Needless to say, that was the wrong approach. It only hardened the resolve of the students.
I’m sure you’re thinking, “Curt, were you there, and if so, why?”
You bet I was there. Like Bob, I smelled a rat in how the whole thing was accomplished. Secondly, I had a secret crush on the principal’s pretty long-legged daughter. That probably played a part in it. Thirdly, I liked our principal.
Several students made protest signs and walked the grounds. You’ve got to remember, this was the early 70’s and the radical late 60’s had just arrived in the rural hamlets of Dry Creek and Sugartown.
About noon, a television truck from Lake Charles showed up and interviewed Bob Smith and several others.
In spite of it being lunch, the students refused to leave the gym.
After lunch, they called the buses and dismissed classes for the day.
Mr. Barrett appeared with one more plea to the students. “When you return tomorrow, you need to report directly to class.”
Bob Smith, his voice calm but strong said, “Mr. Barrett, if this action isn’t changed by the School Board, we’ll be right back here tomorrow morning.”
As school dismissed, Bob said to us, “I’ll see all of you here in the morning.” He repeated. “If we stick together, we can win.”
The next day, Thursday, was a disappointment for my sister Colleen (a freshman) and me (a junior). Our parents refused to allow us to go to school. Daddy said, “There’s going to be trouble there, and you two won’t be in the middle of it. You’re staying home.”
So, the Iles siblings sat out the second day of the famous East Beauregard strike. However, the vast majority, led once again by Captain Bob Smith, were back in the bleachers.
According to those there, about mid-morning, several school board officers showed up. Their leader said, “We understand you’re upset, but we can’t let you just take over the school.”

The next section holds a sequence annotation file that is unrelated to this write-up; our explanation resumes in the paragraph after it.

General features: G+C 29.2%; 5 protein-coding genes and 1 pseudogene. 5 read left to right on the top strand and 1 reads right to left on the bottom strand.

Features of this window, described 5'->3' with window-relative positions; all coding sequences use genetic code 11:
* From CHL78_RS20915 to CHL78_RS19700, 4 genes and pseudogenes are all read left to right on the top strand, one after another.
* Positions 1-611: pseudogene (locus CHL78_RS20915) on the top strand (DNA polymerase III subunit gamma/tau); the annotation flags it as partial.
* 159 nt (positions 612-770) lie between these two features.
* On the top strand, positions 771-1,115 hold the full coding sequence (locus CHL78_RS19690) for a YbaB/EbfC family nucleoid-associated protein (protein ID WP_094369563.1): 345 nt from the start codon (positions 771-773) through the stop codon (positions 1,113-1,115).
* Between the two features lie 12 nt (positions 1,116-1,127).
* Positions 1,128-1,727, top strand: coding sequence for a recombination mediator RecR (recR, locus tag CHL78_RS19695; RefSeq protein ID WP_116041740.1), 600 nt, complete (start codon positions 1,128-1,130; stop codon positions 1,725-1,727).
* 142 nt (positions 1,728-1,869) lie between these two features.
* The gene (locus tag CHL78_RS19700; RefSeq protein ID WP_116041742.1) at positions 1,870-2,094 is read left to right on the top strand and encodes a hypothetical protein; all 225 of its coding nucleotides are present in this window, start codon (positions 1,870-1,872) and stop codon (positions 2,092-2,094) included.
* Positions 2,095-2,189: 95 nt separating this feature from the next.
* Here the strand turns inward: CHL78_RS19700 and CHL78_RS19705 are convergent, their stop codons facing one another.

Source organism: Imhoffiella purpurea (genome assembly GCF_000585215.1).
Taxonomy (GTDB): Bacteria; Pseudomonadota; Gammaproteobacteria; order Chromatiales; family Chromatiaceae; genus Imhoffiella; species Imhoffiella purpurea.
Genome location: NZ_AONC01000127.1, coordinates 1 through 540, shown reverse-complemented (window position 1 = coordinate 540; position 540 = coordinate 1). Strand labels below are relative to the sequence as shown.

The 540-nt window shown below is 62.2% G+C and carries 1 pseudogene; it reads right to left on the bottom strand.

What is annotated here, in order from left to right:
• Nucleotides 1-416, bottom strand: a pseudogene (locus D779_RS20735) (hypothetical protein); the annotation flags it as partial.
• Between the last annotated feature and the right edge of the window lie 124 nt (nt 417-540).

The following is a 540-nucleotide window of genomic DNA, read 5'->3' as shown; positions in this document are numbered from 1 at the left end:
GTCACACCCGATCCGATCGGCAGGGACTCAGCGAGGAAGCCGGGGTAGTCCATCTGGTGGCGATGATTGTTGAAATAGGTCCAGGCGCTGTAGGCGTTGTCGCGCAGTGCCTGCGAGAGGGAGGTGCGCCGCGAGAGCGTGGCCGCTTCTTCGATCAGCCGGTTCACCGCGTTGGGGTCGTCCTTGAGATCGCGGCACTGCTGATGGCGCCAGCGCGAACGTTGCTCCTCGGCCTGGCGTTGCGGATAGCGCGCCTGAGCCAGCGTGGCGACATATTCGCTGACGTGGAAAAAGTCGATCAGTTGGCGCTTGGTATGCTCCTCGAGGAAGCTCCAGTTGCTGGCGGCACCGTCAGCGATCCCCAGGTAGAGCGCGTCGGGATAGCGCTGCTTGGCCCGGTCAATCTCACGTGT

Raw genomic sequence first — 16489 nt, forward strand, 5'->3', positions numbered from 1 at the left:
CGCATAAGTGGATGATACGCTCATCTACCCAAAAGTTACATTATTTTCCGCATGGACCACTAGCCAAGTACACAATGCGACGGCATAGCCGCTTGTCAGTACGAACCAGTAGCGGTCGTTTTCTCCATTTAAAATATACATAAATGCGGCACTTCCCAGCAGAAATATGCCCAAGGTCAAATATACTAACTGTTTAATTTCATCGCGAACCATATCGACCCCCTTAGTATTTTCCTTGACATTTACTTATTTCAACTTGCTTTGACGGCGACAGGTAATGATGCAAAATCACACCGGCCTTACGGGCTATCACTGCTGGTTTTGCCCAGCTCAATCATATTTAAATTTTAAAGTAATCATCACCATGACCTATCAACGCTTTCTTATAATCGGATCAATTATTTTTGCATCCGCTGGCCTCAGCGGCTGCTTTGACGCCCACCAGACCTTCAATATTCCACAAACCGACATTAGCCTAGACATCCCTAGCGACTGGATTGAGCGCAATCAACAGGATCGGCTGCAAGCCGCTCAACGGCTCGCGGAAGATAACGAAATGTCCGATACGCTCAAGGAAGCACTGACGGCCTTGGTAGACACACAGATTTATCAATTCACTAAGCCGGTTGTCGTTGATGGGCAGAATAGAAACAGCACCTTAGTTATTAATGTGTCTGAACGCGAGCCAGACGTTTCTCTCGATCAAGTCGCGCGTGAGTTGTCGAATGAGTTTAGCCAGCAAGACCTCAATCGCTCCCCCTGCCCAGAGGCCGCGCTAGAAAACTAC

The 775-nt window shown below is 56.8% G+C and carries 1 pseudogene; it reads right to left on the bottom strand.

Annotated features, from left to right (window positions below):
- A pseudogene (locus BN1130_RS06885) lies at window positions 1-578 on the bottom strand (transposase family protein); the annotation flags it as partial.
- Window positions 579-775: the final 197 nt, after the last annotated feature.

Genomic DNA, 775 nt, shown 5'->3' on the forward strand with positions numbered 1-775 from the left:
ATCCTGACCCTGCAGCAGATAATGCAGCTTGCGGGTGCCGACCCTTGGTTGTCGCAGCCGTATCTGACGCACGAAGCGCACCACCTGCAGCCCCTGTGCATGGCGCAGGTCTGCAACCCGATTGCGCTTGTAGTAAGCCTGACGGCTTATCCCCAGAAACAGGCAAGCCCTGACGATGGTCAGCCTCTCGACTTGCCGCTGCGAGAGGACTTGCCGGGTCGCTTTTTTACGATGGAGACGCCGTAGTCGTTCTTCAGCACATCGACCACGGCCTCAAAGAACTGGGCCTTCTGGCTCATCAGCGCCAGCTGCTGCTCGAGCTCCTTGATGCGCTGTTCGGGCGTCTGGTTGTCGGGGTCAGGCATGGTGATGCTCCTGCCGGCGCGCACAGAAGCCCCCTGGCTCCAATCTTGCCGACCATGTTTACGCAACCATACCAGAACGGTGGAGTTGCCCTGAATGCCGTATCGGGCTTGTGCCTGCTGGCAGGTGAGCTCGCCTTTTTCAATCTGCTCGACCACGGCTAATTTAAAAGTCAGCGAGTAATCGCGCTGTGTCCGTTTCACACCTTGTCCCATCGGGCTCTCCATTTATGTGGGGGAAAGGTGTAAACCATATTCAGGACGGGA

No one moved.
The school official continued. “I’m here to offer a compromise. If you’ll return to class, we’ll have a special school board meeting tomorrow night and reconsider our decision.”
“So, you promise to reconsider it?” Bob said.
“We’ve already called the meeting for Friday night at 6:00 pm. Now, will y’all please go back to class?”
Bob Smith led the troops out of the gym and classes resumed, somewhat normally.
The promised meeting was held on Friday night. The School Board rescinded their actions from Tuesday night. Alas, the poor Hyatt principal lost her demotion raise, and we had our principal back.
He finished the year before moving on to bigger and better things. I can show you a yearbook photo of him handing Bob Smith his diploma in May 1973.
Mr. Barrett later became principal and retired as one of East Beauregard’s most respected school leaders. He hired me as a teacher at my alma mater. Last year, I helped conduct his funeral. There was an outpouring of love from our school community for this man who’d meant so much to so many.
I received a good education at East Beauregard High. Among my lessons, there was one that began as a question: Can a young person change the course of history?
The answer is yes. I saw Bob Smith do it.
And he did it with steadfast courage.
He did one of the most difficult things a younger person can do: he spoke truth to power. He wasn’t arrogant or angry. He was just bulldog-determined and committed.
He stood for what he believed, and because he had the emotional capital of being so respected by the student body of our small rural school, we were willing to stand with him.
And we won because of a leader who rose to the occasion. An unusual leader with a simple name and a ton of courage: His name was Bob Smith.
- Compare fear and courage? How does one overcome fear to be courageous?
- What words you use to describe Bob Smith’s courageous stand against the system?
- How did Bob Smith show both courage and courtesy in his response to Mr. Barrett?